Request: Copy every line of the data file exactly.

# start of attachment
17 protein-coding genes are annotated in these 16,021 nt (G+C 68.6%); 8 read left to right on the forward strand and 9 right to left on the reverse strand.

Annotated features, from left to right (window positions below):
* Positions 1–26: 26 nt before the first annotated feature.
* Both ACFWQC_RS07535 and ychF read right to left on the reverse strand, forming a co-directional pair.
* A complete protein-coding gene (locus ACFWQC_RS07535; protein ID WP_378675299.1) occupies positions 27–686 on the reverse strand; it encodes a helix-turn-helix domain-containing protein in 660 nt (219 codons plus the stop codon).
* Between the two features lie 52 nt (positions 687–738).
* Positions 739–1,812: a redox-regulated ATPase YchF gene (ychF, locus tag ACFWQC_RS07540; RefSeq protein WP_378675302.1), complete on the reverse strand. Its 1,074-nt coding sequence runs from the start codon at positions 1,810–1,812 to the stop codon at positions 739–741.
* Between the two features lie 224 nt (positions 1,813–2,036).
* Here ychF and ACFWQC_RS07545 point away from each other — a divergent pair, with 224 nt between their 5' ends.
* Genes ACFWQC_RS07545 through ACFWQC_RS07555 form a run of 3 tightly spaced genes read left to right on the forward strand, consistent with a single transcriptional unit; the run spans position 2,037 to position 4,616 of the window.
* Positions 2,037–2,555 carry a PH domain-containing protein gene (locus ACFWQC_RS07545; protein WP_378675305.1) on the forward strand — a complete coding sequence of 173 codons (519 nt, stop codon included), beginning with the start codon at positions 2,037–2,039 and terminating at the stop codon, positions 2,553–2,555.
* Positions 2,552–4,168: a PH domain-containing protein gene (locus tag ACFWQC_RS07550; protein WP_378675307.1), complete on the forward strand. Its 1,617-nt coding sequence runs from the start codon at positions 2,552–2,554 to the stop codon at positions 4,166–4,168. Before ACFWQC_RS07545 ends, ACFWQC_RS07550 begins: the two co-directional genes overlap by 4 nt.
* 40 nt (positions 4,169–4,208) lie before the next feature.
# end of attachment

17 protein-coding genes are annotated in these 16,021 nt (G+C 68.6%); 8 read left to right on the forward strand and 9 right to left on the reverse strand.

Annotated features, from left to right (window positions below):
* Positions 1–26: 26 nt before the first annotated feature.
* Both ACFWQC_RS07535 and ychF read right to left on the reverse strand, forming a co-directional pair.
* A complete protein-coding gene (locus ACFWQC_RS07535; protein ID WP_378675299.1) occupies positions 27–686 on the reverse strand; it encodes a helix-turn-helix domain-containing protein in 660 nt (219 codons plus the stop codon).
* Between the two features lie 52 nt (positions 687–738).
* Positions 739–1,812: a redox-regulated ATPase YchF gene (ychF, locus tag ACFWQC_RS07540; RefSeq protein WP_378675302.1), complete on the reverse strand. Its 1,074-nt coding sequence runs from the start codon at positions 1,810–1,812 to the stop codon at positions 739–741.
* Between the two features lie 224 nt (positions 1,813–2,036).
* Here ychF and ACFWQC_RS07545 point away from each other — a divergent pair, with 224 nt between their 5' ends.
* Genes ACFWQC_RS07545 through ACFWQC_RS07555 form a run of 3 tightly spaced genes read left to right on the forward strand, consistent with a single transcriptional unit; the run spans position 2,037 to position 4,616 of the window.
* Positions 2,037–2,555 carry a PH domain-containing protein gene (locus ACFWQC_RS07545; protein WP_378675305.1) on the forward strand — a complete coding sequence of 173 codons (519 nt, stop codon included), beginning with the start codon at positions 2,037–2,039 and terminating at the stop codon, positions 2,553–2,555.
* Positions 2,552–4,168: a PH domain-containing protein gene (locus tag ACFWQC_RS07550; protein WP_378675307.1), complete on the forward strand. Its 1,617-nt coding sequence runs from the start codon at positions 2,552–2,554 to the stop codon at positions 4,166–4,168. Before ACFWQC_RS07545 ends, ACFWQC_RS07550 begins: the two co-directional genes overlap by 4 nt.
* 40 nt (positions 4,169–4,208) lie before the next feature.